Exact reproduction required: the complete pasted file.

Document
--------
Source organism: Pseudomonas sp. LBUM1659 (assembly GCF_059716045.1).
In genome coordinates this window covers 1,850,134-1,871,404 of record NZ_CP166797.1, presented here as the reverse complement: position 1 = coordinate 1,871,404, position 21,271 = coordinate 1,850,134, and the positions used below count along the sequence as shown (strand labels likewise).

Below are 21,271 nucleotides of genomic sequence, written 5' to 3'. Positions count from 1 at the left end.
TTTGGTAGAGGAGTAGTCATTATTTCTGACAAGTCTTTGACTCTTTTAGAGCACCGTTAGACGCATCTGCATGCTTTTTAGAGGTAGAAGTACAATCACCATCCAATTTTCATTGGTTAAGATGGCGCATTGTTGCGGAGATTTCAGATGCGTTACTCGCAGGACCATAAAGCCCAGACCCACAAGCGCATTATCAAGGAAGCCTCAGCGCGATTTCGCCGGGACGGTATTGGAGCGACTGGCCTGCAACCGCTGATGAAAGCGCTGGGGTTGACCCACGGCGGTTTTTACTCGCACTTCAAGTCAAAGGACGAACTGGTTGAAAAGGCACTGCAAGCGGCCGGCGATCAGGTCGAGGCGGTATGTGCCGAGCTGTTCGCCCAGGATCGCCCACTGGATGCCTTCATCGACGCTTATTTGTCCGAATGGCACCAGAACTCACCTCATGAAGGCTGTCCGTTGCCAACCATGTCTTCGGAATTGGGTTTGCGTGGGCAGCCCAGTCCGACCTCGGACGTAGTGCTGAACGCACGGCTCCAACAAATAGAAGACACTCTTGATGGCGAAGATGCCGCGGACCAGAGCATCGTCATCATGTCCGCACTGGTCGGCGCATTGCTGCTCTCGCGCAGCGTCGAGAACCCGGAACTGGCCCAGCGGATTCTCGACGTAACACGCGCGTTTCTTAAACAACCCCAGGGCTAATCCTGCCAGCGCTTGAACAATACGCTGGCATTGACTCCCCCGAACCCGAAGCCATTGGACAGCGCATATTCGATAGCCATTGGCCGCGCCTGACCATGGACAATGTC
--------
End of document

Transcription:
Source organism: Pseudomonas sp. LBUM1659 (assembly GCF_059716045.1).
In genome coordinates this window covers 1,850,134-1,871,404 of record NZ_CP166797.1, presented here as the reverse complement: position 1 = coordinate 1,871,404, position 21,271 = coordinate 1,850,134, and the positions used below count along the sequence as shown (strand labels likewise).

Below are 21,271 nucleotides of genomic sequence, written 5' to 3'. Positions count from 1 at the left end.
TTTGGTAGAGGAGTAGTCATTATTTCTGACAAGTCTTTGACTCTTTTAGAGCACCGTTAGACGCATCTGCATGCTTTTTAGAGGTAGAAGTACAATCACCATCCAATTTTCATTGGTTAAGATGGCGCATTGTTGCGGAGATTTCAGATGCGTTACTCGCAGGACCATAAAGCCCAGACCCACAAGCGCATTATCAAGGAAGCCTCAGCGCGATTTCGCCGGGACGGTATTGGAGCGACTGGCCTGCAACCGCTGATGAAAGCGCTGGGGTTGACCCACGGCGGTTTTTACTCGCACTTCAAGTCAAAGGACGAACTGGTTGAAAAGGCACTGCAAGCGGCCGGCGATCAGGTCGAGGCGGTATGTGCCGAGCTGTTCGCCCAGGATCGCCCACTGGATGCCTTCATCGACGCTTATTTGTCCGAATGGCACCAGAACTCACCTCATGAAGGCTGTCCGTTGCCAACCATGTCTTCGGAATTGGGTTTGCGTGGGCAGCCCAGTCCGACCTCGGACGTAGTGCTGAACGCACGGCTCCAACAAATAGAAGACACTCTTGATGGCGAAGATGCCGCGGACCAGAGCATCGTCATCATGTCCGCACTGGTCGGCGCATTGCTGCTCTCGCGCAGCGTCGAGAACCCGGAACTGGCCCAGCGGATTCTCGACGTAACACGCGCGTTTCTTAAACAACCCCAGGGCTAATCCTGCCAGCGCTTGAACAATACGCTGGCATTGACTCCCCCGAACCCGAAGCCATTGGACAGCGCATATTCGATAGCCATTGGCCGCGCCTGACCATGGACAATGTC